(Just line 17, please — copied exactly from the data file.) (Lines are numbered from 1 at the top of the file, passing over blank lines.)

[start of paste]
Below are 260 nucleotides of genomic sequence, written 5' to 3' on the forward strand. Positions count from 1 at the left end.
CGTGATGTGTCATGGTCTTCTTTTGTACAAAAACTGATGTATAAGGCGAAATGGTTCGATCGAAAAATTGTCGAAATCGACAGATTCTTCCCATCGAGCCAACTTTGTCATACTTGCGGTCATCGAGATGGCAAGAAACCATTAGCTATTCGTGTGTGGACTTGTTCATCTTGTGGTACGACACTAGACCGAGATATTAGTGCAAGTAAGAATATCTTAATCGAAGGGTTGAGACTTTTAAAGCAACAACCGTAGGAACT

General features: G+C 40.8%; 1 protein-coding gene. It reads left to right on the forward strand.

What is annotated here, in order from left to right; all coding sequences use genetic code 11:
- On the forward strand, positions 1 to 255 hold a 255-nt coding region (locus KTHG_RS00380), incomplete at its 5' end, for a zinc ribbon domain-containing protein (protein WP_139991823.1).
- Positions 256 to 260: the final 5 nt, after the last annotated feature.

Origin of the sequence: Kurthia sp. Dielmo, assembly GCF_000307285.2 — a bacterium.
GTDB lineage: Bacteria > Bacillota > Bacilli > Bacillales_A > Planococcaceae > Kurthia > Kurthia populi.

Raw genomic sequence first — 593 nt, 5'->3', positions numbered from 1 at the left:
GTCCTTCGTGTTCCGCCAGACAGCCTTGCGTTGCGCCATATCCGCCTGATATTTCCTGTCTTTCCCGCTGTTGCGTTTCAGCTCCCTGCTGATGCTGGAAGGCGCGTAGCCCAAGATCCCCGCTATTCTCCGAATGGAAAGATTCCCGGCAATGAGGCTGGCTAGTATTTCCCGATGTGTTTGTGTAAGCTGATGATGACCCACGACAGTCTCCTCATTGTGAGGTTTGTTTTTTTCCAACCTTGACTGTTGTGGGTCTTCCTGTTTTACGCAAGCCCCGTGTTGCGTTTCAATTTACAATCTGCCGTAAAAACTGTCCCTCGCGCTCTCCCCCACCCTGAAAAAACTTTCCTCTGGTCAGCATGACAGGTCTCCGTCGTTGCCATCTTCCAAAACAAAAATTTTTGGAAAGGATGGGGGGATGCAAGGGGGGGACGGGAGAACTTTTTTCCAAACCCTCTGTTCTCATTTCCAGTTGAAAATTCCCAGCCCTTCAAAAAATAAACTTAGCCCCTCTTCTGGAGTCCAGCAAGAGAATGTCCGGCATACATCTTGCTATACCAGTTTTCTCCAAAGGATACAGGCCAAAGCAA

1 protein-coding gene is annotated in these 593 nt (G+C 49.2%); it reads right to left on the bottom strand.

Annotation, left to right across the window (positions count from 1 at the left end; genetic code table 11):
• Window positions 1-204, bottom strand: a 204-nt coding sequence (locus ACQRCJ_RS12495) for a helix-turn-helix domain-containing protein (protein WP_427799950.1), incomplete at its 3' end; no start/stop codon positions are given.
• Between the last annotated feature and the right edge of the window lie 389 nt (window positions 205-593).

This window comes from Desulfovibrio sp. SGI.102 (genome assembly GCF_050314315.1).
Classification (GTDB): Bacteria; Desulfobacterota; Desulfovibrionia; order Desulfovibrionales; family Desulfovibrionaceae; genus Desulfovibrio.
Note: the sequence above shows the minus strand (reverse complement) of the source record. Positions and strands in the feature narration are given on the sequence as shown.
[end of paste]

Note: the sequence above shows the minus strand (reverse complement) of the source record. Positions and strands in the feature narration are given on the sequence as shown.